After reading it I feel fully prepared for my trip. Book includes a lot of general information written in engaging and concise way which makes it a page-turner. Book includes chapters about history, traditional arts, Japanese culture and mindset, food, music, anime and manga and way more - basically everything there is to know about this fascinating country :) Last two chapters are aimed specifically at tourist planning their trip, they are packed
Apr 18, 2019 rated it it was amazing
p26. "During the Edo Period, when Japan received almost no influence from foreign cultures, a number of unique arts or disciplines were developed. For instance, kabuki theater appeared as a consequence of the need to entertain an increasingly flourishing society with more and more free time."

So much for diversity being a strength...

p144 is the start of a chapter on Odaiba, one of Japans many small islands. In the top left corner there is a picture of the Statue Of Liberty. This confused me at fi
Tanya Tosheva
Jan 31, 2017 rated it really liked it
Shelves: non-fiction
This will not be so much a review of the book as my attempt to remember a gazillion facts and new Japanese words, which overwhelmed me despite already knowing some from anime and manga and being used to the sound of the language.

Almost everything below is a quote.

History of Japan
(view spoiler)
Sam Still Reading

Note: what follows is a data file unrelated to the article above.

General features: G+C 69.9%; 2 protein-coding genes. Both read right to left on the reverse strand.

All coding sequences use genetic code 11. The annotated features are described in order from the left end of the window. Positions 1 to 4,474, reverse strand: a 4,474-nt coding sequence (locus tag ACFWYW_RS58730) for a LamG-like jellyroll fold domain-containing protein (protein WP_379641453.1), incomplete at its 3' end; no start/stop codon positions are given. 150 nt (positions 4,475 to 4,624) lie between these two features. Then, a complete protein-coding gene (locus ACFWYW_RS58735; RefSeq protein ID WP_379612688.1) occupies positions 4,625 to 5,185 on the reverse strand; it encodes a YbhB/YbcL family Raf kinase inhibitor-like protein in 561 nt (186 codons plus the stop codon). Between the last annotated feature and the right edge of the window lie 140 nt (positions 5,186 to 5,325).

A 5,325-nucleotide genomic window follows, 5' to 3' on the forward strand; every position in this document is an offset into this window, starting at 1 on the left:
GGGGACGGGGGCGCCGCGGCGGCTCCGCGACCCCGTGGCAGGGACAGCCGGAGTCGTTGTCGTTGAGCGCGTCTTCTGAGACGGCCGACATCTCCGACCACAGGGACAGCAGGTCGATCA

Jun 23, 2011 rated it it was amazing
Recommends it for: people wishing to know more about Japan
Recommended to Sam Still Reading by: saw it on the bookshop shelf
A Geek in Japan is one of those books I saw on the shelf at my local bookstore and just had to have. I love Japan and I love to learn more about it. A Geek in Japan is deceiving though, in that it contains much more information than you think at first glance. Hector Garcia has obviously put a lot of time and effort into researching this book, which delves into many aspects of Japan. It includes history, social structures (I learned more from this book than I did from six years of Japanese), cult ...more
Jason Keenan
Jan 05, 2013 rated it really liked it
Shelves: japan
A Geek in Japan: Discovering the Land of Manga, Anime, Zen, and the Tea Ceremony is such a great introduction to Japanese culture — and the modern cool Japan we are coming to know as well as the historic Japan.

The book is a fun read and may even surprise readers familiar with Japan with a few new explanations of culture and history.

Don't let the title fool you -- A Geek in Japan really offers up a whole lot of quick highlights of what makes up life in Japan. It touches on broad topics like tradi